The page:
* "Real, demonstrative commitment" sought from China
* U.S.: Pace, conviction key to showing Beijing's resolve
* Geithner to lay out vision for economic goals of summit
(Repeats with no change in content)
By Emily Kaiser and Caren Bohan
WASHINGTON, Jan 12 The United States wants a
"real, demonstrative commitment" from China that it is serious
about shifting away from export-led economic growth, a U.S.
official told Reuters on Tuesday ahead of next week's state
visit by China's Hu Jintao.
Treasury Secretary Timothy Geithner will on Wednesday lay
out his vision for how the world's two biggest economic powers
should interact. But the official's comments indicate some
impatience with China's gradual approach to allowing its
currency to rise and building up domestic demand.
"It's both the pace in which they do it and the conviction
with which they demonstrate they're going to do it," said the
senior Obama administration official, who spoke on condition of
"What we still need to see in the first instance is that
real, demonstrable commitment to the objective" of rebalancing
the economy, the officaal said.
Washington has pressed Beijing for years to allow the yuan
to rise more rapidly to cool its exÿports, narrow a trade gap,
and shrink a $2.8 trillion pile of reserves.
But China counters that U.S. economic policies are
responsible for the imbalances and has urged the United States
to get its own fiscal house in order before its mountain of
debt destabilizes the global economy.
The Jan. 19 White House talks mark the first face-to-face
meeting between President Barack Obama and Hu since the Group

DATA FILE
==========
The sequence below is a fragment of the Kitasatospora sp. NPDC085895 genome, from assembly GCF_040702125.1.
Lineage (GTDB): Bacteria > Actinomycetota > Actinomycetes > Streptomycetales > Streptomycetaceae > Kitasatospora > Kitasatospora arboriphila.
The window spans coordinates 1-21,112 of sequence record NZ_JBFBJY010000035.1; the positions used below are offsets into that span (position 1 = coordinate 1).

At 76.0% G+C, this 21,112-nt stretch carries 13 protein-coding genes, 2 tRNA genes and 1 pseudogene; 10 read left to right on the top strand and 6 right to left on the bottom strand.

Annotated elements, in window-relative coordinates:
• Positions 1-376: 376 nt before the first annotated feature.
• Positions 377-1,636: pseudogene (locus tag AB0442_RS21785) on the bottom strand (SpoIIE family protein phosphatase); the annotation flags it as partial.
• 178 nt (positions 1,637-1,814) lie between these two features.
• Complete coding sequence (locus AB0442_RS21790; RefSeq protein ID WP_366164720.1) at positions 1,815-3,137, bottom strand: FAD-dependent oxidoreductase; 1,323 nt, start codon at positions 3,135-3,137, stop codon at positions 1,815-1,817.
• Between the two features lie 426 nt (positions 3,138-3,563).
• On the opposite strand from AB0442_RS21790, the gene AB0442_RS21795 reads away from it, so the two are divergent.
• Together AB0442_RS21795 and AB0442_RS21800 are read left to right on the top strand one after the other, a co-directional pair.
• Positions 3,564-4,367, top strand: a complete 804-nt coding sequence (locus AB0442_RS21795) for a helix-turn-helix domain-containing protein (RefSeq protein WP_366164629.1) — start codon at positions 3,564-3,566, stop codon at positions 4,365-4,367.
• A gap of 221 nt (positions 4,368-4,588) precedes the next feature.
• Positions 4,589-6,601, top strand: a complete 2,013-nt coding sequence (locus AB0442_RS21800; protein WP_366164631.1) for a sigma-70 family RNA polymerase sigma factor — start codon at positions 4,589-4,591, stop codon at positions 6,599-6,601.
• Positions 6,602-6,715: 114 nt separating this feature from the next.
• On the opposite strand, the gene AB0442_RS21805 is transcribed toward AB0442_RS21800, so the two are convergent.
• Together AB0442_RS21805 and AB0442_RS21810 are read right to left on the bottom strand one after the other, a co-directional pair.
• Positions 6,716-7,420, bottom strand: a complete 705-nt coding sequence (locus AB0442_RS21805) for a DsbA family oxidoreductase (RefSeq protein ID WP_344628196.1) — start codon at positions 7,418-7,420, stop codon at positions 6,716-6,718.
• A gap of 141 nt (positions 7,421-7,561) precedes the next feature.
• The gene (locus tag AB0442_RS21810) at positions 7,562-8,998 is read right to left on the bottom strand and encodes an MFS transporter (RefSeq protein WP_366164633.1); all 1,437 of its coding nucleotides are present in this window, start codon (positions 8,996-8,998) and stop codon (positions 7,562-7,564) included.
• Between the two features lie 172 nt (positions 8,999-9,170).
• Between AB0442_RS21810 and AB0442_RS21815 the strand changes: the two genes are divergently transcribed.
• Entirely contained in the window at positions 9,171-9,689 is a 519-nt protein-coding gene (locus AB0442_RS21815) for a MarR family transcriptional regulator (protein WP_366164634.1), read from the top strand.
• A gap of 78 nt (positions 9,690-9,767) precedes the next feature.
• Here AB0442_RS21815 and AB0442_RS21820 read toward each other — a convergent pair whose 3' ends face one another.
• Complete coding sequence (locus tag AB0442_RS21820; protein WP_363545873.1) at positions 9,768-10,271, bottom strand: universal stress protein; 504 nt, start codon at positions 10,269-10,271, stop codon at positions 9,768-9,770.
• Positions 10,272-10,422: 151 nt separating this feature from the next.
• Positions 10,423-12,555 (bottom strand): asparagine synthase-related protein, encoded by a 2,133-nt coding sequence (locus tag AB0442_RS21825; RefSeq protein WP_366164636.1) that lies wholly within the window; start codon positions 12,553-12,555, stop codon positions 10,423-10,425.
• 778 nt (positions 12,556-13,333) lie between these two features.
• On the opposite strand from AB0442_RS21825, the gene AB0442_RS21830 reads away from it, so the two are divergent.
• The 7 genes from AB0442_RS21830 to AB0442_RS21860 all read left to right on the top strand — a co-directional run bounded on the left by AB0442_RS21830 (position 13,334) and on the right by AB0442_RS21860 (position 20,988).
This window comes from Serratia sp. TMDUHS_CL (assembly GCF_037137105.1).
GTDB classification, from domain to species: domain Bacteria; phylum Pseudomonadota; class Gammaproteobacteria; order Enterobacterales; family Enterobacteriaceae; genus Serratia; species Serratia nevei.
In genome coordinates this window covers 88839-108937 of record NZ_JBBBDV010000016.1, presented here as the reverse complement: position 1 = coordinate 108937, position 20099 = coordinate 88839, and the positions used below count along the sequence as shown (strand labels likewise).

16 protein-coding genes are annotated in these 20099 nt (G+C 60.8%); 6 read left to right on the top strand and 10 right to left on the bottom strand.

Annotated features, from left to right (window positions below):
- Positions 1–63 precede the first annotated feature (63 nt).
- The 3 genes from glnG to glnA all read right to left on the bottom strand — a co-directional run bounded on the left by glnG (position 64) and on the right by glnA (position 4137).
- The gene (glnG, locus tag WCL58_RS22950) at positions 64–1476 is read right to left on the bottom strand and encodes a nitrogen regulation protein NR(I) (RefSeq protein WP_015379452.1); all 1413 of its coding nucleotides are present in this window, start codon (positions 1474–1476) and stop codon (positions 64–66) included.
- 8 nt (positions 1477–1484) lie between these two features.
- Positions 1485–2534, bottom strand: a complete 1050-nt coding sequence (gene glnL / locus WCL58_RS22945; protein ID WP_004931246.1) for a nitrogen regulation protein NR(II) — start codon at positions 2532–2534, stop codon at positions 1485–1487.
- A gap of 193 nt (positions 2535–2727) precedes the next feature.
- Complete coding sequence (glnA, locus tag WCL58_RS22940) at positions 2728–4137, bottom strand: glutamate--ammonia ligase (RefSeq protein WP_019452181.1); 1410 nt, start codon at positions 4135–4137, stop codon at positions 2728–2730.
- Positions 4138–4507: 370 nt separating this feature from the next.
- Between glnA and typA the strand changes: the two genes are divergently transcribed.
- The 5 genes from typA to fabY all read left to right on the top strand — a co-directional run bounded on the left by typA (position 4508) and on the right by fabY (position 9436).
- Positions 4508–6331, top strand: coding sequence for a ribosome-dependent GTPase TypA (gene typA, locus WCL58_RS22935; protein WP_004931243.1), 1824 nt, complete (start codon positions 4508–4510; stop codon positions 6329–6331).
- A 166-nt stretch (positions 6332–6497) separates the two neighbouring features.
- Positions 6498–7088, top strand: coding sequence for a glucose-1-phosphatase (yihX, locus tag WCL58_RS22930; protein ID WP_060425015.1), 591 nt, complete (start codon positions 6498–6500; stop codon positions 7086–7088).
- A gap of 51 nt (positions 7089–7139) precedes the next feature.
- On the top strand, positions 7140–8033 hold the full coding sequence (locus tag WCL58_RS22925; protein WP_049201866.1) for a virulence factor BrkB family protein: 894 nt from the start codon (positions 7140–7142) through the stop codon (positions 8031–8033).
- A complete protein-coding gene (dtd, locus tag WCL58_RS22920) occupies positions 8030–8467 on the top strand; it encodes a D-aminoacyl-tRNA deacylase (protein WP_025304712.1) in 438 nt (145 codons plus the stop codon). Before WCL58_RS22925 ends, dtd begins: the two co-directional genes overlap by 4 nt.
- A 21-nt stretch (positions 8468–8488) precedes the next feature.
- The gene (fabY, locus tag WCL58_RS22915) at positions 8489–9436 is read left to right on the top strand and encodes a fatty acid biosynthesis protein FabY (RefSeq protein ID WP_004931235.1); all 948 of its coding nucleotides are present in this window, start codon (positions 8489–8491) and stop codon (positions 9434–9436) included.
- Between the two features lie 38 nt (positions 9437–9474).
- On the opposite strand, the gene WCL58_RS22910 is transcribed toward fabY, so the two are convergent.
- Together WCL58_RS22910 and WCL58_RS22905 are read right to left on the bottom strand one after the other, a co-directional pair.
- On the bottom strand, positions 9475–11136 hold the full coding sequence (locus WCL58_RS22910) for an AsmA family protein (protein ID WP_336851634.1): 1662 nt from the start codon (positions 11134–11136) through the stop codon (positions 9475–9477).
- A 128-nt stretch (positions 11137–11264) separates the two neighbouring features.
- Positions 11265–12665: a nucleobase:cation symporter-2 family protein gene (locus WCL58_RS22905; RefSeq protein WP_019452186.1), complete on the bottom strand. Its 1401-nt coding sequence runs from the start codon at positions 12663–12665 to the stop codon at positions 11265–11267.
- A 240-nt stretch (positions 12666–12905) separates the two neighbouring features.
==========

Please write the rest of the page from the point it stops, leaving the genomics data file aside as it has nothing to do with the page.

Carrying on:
of 20 summit in Seoul in November, which was widely seen as a
disappointment for Washington.
Not only did Obama get scant international support at the
G20 meeting for pressuring China to speed up the yuan's rise,
but he also got an earful from allies about his own country's
economic policy. Topping the list of complaints was the U.S.
Federal Reserve's decision to buy $600 billion in government
debt to try to spur a stronger economic recovery.
Eswar Prasad, a Brookings Institution economist and former
International Monetary Fund official with responsibility for
China, said Geithner's speech would seek to wrest back control
of the economic message.
"There is a sense that at the Seoul G20 summit, China
managed to take charge of the narrative, especially about the
effects of (the Fed's bond-buying program) on the rest of the
world, thereby deflecting attention from yuan and trade
policy," Prasad said.
Geithner is the first of several top U.S. officials fanning
out to preview Hu's visit and detail the White House'q aims.
Secretary of State Hillary Clinton will give what an aide
called a "major" address on U.S.-China relatimns on Friday.
Geithner will "stake out the ex